Tournament of Books 2015
 
 

Special Offers see all

Enter to WIN a $100 Credit

Subscribe to PowellsBooks.news
for a chance to win.
Privacy Policy

Visit our stores


    Recently Viewed clear list


    Original Essays | January 6, 2015

    Matt Burgess: IMG 35 Seconds



    Late at night on September 22, 2014, at a housing project basketball court in Brooklyn, a white cop pushes a black man against a chain link fence.... Continue »

    spacer
Qualifying orders ship free.
$5.50
Used Trade Paper
Ships in 1 to 3 days
Add to Wishlist
Qty Store Section
1 Burnside Literature- A to Z

Meritocracy: A Love Story

by

Meritocracy: A Love Story Cover

 

 

Reading Group Guide

1. Unrequited love appears to be at the emotional heart of the book. It drives the narrator. Is unrequited love, in its simplicity, with its peculiar agonies, unaccompanied by courtship, quarrels or families, the purest form of romantic love? Is it naive? How does his unrequited love isolate Louie, and how does it draw him close to the others? To what extent is unrequited love a phenonenon of the youthfulness of the characters?

2. The sixties in historical imagination are the decade of upheaval. But in Meritocracy: A Love Story, there is little upheaval; instead, there is doubt, anxiety, probing. Is this a function of the story being set in 1966 instead of 1968? Is it a function of the characters' social class? Or other factors? What resemblances can be found between 1966 and now?

3. The author chooses a term, "meritocracy," from social or political science for his title. Is there irony in that? What roles do the rich and privileged play in the author's depiction of "meritocracy?" Is America today a meritocracy? Does "meritocracy" as an idea hold water?

4. The author suggests that the best of his generation were lost. What sort of "argument" is the author making here, really? Political? Poetical? Would you agree or disagree with the feeling that the leaders of the post-war generation have disappointed? In order to save those who took extreme positions of integrity, would America have been well-served, post-Vietnam, by a "truth and reconciliation" program of the sort that Nelson Mandela developed in South Africa post-apartheid?

5. Harry Nolan has very specific qualities which mark him in his friends' minds as a future leader, among them boldness, charisma, and an absence of guile. What do you make of his friends' belief in him? What do you think George Bush, or Bill Clinton, or Al Gore, or John McCain, or John Kerry, or Hillary Clinton, or Barak Obama, would make of Harry Nolan?

6. Does it appear to you, from the author's style of narration or otherwise, that the character Harry Nolan was closely modeled after an actual person? Would it make any difference to you, in terms of your feeling for the book, if he were or if he weren't?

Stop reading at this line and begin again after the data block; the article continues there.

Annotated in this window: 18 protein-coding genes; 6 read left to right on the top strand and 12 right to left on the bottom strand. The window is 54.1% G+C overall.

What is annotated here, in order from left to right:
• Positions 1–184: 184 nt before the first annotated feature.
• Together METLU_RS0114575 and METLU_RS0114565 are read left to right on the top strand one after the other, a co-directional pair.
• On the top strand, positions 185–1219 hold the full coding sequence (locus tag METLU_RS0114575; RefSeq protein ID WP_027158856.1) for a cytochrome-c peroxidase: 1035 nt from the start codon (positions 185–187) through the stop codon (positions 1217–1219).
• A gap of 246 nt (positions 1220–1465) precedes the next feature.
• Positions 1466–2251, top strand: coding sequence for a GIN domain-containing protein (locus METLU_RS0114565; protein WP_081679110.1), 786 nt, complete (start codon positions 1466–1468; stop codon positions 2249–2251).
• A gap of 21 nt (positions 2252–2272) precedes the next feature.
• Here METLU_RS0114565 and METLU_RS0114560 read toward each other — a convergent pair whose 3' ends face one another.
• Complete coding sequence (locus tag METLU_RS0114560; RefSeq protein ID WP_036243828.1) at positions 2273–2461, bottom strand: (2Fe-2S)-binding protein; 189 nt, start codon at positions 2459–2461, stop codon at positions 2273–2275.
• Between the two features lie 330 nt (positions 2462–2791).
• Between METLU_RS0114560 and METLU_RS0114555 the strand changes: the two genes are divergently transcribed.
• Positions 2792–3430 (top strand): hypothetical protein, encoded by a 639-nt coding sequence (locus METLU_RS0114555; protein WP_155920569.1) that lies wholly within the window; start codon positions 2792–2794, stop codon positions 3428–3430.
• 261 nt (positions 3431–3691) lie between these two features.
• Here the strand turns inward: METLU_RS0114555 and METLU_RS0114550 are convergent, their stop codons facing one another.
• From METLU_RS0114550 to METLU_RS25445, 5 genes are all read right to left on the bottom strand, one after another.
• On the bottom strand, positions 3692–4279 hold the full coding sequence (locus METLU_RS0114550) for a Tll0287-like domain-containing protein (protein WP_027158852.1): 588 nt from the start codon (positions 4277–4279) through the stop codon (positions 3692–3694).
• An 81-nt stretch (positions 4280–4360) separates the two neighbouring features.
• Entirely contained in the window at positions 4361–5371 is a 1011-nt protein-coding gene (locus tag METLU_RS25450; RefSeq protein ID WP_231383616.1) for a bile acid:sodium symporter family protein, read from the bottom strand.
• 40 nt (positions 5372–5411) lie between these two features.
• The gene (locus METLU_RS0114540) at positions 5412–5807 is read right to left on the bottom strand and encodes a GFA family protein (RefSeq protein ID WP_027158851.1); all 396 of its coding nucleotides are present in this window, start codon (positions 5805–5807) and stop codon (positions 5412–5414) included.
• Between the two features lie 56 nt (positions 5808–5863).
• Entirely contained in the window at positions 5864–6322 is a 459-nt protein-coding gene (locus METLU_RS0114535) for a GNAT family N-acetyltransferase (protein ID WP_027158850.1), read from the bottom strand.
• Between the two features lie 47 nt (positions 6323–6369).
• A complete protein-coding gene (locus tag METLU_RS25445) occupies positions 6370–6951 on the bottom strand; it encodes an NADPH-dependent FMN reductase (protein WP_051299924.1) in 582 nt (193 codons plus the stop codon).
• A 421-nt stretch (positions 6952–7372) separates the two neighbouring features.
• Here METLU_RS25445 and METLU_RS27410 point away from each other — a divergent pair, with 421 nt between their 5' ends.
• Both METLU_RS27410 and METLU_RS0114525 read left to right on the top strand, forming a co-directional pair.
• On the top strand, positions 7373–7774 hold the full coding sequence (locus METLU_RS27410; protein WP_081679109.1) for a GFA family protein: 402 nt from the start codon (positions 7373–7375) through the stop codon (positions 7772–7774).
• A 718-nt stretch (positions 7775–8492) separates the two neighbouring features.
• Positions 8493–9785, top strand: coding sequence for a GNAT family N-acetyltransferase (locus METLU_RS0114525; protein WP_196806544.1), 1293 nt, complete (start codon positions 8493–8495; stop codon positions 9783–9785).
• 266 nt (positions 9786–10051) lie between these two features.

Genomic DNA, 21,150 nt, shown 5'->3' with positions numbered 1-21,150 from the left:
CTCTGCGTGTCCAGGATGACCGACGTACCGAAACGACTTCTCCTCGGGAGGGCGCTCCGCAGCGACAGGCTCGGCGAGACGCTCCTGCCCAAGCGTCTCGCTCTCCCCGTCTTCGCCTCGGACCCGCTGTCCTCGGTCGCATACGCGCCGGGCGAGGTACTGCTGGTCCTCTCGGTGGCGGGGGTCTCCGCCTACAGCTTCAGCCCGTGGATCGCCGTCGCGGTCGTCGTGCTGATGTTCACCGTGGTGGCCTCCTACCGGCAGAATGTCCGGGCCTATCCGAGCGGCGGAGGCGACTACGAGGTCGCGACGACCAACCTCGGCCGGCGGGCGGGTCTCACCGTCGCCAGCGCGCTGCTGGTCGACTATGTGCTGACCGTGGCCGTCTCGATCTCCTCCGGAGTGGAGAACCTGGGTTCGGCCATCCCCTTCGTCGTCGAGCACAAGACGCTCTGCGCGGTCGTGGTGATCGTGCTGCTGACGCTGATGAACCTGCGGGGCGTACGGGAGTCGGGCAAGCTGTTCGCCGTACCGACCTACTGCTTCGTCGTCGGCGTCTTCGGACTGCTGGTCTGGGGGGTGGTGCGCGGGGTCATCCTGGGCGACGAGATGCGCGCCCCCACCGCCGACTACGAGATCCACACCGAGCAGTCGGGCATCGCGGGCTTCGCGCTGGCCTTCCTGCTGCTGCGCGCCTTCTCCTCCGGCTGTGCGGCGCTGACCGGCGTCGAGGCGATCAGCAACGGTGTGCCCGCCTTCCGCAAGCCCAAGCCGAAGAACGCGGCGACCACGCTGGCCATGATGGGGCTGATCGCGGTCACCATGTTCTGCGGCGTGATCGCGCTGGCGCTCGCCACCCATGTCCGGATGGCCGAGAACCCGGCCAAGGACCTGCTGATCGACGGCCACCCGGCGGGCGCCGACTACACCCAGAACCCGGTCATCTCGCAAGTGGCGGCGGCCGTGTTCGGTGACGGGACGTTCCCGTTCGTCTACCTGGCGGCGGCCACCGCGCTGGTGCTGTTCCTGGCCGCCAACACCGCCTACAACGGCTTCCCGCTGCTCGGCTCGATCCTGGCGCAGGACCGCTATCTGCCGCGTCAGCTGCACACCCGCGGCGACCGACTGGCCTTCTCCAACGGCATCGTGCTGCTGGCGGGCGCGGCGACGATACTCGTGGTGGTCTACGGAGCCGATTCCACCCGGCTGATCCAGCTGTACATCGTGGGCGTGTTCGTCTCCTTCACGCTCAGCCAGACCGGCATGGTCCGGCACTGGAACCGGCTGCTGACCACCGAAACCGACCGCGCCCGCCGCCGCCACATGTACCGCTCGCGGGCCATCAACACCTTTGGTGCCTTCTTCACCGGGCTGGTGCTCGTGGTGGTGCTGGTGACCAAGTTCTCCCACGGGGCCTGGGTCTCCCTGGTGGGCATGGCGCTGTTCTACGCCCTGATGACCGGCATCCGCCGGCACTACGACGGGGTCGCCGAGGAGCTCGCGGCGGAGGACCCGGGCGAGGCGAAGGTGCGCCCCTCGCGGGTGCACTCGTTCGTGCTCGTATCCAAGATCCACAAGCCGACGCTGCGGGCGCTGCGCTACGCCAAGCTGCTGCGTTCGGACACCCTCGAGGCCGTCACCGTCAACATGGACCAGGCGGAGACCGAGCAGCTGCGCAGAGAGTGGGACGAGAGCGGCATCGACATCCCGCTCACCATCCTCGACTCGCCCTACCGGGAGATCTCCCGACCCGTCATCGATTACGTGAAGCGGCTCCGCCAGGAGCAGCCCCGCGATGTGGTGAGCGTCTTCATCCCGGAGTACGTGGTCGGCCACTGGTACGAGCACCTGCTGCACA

7. Through much of Meritocracy, past and present succeed each other in alternating chapters. What effects does the alternation of chapters between past and present have on the storytelling? The alternation of chapters aside, how would you characterize the relationship between past and present in the book?

8. The book has much to say about "Ivy League culture," as least as of 1966. Do you know people who've more recently gone to Yale, Harvard or Princeton, and from what you've observed, do characterizations from the book hold true today?

9. Two of the characters are Jewish. To what extent does their Jewishness make a cultural mark of difference in the book, and to what extent do other factors, such as modest origins, scholarships, physical or social ungainliness, contribute? If the book were written about characters today, would the differentness of being Jewish have the same effect?

10. The narrator seems equally torn between love of Sascha and hero-worship of Harry. What seem to be the driving factors in Louie's hero-worship of Harry? Is homoeroticism one of them?

11. The author has said that Meritocracy: A Love Story is the first volume of a quartet. Where do you imagine the surviving characters might be today?

12. Is Adam Bloch "at fault"? If he is, what is he "at fault" for?

13. Sascha could be considered the absolutely central character in the book, the one about whom the other characters and finally the story itself revolve. To what extent does this seem true? What is it about her that most excites Louie's love? What about the other characters? In some senses, she seems quite ordinary, yet every one of the men has extraordinary feelings for her. How does that work? Do types like Sascha still exist today?

14. A few people have written that Meritocracy: A Love Story is a little like Scott Fitzgerald for a later generation. Is there any truth to that?

Product Details

ISBN:
9781590511985
Author:
Lewis, Jeffrey
Publisher:
Other Press (NY)
Subject:
General
Subject:
Historical - General
Subject:
General Fiction
Subject:
Literary
Subject:
Literature-A to Z
Copyright:
Edition Description:
Trade paper
Publication Date:
20050931
Binding:
TRADE PAPER
Grade Level:
General/trade
Language:
English
Pages:
168
Dimensions:
8.96x5.94x.49 in. .57 lbs.

Other books you might like

  1. The Sleeping Father Used Trade Paper $3.50
  2. Peace Like a River
    Used Trade Paper $4.95
  3. Small Island Used Mass Market $5.95
  4. In pale battalions Used Hardcover $5.95
  5. As Simple as Snow
    Used Trade Paper $6.50
  6. The Likeness
    Used Hardcover $6.95

Related Subjects

Fiction and Poetry » Literature » A to Z

Meritocracy: A Love Story Used Trade Paper
0 stars - 0 reviews
$5.50 In Stock
Product details 168 pages Other Press (NY) - English 9781590511985 Reviews:
spacer
spacer
  • back to top

FOLLOW US ON...

     
Powell's City of Books is an independent bookstore in Portland, Oregon, that fills a whole city block with more than a million new, used, and out of print books. Shop those shelves — plus literally millions more books, DVDs, and gifts — here at Powells.com.